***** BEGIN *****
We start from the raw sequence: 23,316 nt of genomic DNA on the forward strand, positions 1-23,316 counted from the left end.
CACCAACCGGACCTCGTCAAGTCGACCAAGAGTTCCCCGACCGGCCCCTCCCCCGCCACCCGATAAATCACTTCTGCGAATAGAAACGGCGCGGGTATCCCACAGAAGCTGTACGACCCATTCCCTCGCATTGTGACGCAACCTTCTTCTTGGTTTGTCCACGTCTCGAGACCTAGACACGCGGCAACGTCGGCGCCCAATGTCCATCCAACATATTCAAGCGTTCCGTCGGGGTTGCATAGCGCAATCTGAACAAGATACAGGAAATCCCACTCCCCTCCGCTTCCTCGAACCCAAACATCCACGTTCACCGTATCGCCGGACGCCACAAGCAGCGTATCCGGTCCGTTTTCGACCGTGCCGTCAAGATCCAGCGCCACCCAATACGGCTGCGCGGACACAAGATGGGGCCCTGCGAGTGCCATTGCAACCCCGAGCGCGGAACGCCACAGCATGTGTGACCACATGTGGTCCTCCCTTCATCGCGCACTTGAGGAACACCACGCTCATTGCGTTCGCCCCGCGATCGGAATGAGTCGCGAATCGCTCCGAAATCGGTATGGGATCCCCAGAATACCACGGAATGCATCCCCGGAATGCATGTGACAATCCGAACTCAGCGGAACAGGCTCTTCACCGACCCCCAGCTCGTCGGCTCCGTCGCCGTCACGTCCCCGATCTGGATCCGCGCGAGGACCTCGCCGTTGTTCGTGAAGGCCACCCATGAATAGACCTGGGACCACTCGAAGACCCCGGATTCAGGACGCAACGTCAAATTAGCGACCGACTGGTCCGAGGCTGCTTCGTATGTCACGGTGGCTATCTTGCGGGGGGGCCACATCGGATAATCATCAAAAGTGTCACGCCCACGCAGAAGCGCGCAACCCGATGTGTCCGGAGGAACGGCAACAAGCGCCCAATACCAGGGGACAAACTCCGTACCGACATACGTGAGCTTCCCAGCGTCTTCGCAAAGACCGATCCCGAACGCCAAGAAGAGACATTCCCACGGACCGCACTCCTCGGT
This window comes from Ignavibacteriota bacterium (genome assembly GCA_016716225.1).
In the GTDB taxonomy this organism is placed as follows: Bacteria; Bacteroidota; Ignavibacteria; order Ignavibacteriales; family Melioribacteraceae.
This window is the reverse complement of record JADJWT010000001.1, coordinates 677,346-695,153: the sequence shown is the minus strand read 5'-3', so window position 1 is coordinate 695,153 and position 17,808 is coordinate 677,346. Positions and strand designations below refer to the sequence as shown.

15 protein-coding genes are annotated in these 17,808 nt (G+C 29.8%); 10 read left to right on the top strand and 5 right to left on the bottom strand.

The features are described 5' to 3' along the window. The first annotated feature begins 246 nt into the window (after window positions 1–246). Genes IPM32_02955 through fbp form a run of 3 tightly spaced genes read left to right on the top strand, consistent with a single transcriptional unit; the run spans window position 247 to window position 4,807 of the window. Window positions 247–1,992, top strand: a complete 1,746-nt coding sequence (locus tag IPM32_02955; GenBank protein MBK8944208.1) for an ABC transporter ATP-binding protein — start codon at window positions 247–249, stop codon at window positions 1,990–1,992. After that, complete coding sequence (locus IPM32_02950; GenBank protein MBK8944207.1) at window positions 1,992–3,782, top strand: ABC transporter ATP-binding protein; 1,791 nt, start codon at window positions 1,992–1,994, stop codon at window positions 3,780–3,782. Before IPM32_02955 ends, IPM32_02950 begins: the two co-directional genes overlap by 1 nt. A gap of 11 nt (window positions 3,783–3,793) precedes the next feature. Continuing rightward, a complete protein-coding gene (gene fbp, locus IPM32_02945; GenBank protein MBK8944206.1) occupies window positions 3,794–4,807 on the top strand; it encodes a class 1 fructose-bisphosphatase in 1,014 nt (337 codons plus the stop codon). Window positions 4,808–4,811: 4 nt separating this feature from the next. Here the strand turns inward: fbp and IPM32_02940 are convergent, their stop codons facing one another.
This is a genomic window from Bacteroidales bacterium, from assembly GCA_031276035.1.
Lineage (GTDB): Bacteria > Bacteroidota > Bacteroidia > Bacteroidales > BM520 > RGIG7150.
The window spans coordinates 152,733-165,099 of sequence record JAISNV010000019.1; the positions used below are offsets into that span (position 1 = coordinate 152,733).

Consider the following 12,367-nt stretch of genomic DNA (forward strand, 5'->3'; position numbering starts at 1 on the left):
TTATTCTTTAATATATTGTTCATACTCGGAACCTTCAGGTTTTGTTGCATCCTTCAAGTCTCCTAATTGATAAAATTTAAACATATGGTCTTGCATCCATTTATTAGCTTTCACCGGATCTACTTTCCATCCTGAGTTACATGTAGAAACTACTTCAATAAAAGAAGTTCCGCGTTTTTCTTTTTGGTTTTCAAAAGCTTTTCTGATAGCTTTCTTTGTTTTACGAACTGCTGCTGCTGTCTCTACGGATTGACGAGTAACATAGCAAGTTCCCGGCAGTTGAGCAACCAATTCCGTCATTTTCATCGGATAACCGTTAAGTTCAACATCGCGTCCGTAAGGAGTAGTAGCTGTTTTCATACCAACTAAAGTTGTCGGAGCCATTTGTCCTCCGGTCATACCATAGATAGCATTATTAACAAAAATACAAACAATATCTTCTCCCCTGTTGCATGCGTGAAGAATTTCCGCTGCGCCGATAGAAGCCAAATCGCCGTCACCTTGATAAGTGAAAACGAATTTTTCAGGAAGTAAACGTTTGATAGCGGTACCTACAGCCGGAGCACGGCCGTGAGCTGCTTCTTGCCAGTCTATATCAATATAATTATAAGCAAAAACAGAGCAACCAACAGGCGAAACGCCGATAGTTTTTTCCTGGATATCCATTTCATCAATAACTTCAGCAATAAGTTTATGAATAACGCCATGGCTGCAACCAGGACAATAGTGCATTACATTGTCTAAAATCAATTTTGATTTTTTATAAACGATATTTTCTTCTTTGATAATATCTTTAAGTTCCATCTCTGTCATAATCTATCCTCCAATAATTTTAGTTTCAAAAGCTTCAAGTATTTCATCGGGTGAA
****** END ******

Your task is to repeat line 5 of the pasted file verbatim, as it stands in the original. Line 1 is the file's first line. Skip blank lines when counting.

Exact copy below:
This window is the reverse complement of record JADJWT010000001.1, coordinates 677,346-695,153: the sequence shown is the minus strand read 5'-3', so window position 1 is coordinate 695,153 and position 17,808 is coordinate 677,346. Positions and strand designations below refer to the sequence as shown.